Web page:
Read 2 Corinthians 13
Focus on verse 9-10
In the absence of discipline chaos typically ensues. This is true of any organization or group regardless of size or purpose. Discipline is essentially the enforcement of a set of rules established and accepted by a society, group or institution. Occasionally when the discipline is too harsh, or is enforced unfairly, the many rise up in rebellion against the few. If the resistance is successful, the rules are altered and after a brief period of anarchy, order resumes as the new rules are accepted. The most effective discipline is motivated by restoration rather than revenge. When discipline is administered with a vengeful attitude it breeds bitterness and anger. On the other hand – when discipline is administered in a genuinely loving manner, restoration is often the result. In today’s reading Paul reminds the Corinthians that the purpose of his visit is to confirm that those he has been exhorting in regard to their sinful behavior have truly repented of their actions. He warns that if they have not – his visit will likely not be as pleasant as he hopes it will be.
For we are glad when we are weak and you are strong. Your restoration is what we pray for. For this reason I write these things while I am away from you, that when I come I may not have to be severe in my use of the authority that the Lord has given me for building up and not for tearing down. (v. 9-10)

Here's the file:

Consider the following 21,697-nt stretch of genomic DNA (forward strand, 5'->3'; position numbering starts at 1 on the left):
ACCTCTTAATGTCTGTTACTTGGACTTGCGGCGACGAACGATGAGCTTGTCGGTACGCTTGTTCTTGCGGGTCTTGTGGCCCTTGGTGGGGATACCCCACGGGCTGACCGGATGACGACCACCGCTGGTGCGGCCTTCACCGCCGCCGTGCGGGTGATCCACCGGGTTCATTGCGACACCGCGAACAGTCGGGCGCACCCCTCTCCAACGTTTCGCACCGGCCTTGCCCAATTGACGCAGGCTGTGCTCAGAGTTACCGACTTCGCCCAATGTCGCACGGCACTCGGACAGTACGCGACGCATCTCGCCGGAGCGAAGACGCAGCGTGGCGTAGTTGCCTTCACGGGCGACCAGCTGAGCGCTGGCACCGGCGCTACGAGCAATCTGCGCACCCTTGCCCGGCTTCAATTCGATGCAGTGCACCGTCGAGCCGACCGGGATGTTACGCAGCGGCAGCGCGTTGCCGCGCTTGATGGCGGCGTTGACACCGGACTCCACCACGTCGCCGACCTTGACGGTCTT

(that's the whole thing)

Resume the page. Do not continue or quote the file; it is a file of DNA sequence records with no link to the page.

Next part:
It is never a pleasant duty for a figure of authority who genuinely loves those under his or her responsibility to be required to administer discipline. This does not make it any less essential, and while withholding the discipline might seem a more loving thing to do, it actually is more harmful to those in need of discipline.
A parent who loves his or her child disciplines the child exactly because they love the child and want what is best for the child. An undisciplined child will have as much or more difficulty in life than one that is abused by a parent who administers discipline in anger. One might even suggest that discipline administered in anger is not discipline at all but more like vengeful abuse. Parental discipline motivated by love will seek to correct and restore the relationship with the child.
This principle of lovingly administered discipline holds true whether it is a family, a church or a business. The enterprise, whatever it is, will be more successful if there is a clear understanding of acceptable behavior and consistent consequences for those who transgress.